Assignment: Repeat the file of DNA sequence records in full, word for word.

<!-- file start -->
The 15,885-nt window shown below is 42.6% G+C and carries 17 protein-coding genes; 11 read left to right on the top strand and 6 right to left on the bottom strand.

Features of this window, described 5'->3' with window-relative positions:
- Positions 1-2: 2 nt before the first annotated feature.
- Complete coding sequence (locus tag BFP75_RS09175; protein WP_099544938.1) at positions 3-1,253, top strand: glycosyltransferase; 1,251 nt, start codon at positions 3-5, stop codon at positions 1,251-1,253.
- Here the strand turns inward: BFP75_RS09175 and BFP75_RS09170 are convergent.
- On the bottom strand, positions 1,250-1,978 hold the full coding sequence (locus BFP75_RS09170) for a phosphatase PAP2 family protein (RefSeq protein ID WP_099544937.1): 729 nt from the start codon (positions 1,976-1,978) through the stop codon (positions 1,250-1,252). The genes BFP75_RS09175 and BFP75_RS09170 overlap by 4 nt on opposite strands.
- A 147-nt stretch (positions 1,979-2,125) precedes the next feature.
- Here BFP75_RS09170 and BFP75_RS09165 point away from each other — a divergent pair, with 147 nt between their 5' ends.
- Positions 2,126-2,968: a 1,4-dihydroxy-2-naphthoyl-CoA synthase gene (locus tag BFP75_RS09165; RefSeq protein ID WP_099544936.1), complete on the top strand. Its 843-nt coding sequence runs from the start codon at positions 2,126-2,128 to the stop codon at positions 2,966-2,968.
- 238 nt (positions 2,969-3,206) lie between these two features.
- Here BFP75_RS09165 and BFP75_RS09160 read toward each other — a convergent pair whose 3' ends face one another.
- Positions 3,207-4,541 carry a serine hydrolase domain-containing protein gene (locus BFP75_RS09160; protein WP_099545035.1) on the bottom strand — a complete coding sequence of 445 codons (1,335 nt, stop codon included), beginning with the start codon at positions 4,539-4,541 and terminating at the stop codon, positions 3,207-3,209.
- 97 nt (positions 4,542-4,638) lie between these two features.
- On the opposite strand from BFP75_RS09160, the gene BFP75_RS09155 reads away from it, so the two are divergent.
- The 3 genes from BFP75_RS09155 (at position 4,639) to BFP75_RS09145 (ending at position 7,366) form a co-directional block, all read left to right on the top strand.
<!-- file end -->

The 15,885-nt window shown below is 42.6% G+C and carries 17 protein-coding genes; 11 read left to right on the top strand and 6 right to left on the bottom strand.

Features of this window, described 5'->3' with window-relative positions:
- Positions 1-2: 2 nt before the first annotated feature.
- Complete coding sequence (locus tag BFP75_RS09175; protein WP_099544938.1) at positions 3-1,253, top strand: glycosyltransferase; 1,251 nt, start codon at positions 3-5, stop codon at positions 1,251-1,253.
- Here the strand turns inward: BFP75_RS09175 and BFP75_RS09170 are convergent.
- On the bottom strand, positions 1,250-1,978 hold the full coding sequence (locus BFP75_RS09170) for a phosphatase PAP2 family protein (RefSeq protein ID WP_099544937.1): 729 nt from the start codon (positions 1,976-1,978) through the stop codon (positions 1,250-1,252). The genes BFP75_RS09175 and BFP75_RS09170 overlap by 4 nt on opposite strands.
- A 147-nt stretch (positions 1,979-2,125) precedes the next feature.
- Here BFP75_RS09170 and BFP75_RS09165 point away from each other — a divergent pair, with 147 nt between their 5' ends.
- Positions 2,126-2,968: a 1,4-dihydroxy-2-naphthoyl-CoA synthase gene (locus tag BFP75_RS09165; RefSeq protein ID WP_099544936.1), complete on the top strand. Its 843-nt coding sequence runs from the start codon at positions 2,126-2,128 to the stop codon at positions 2,966-2,968.
- 238 nt (positions 2,969-3,206) lie between these two features.
- Here BFP75_RS09165 and BFP75_RS09160 read toward each other — a convergent pair whose 3' ends face one another.
- Positions 3,207-4,541 carry a serine hydrolase domain-containing protein gene (locus BFP75_RS09160; protein WP_099545035.1) on the bottom strand — a complete coding sequence of 445 codons (1,335 nt, stop codon included), beginning with the start codon at positions 4,539-4,541 and terminating at the stop codon, positions 3,207-3,209.
- 97 nt (positions 4,542-4,638) lie between these two features.
- On the opposite strand from BFP75_RS09160, the gene BFP75_RS09155 reads away from it, so the two are divergent.
- The 3 genes from BFP75_RS09155 (at position 4,639) to BFP75_RS09145 (ending at position 7,366) form a co-directional block, all read left to right on the top strand.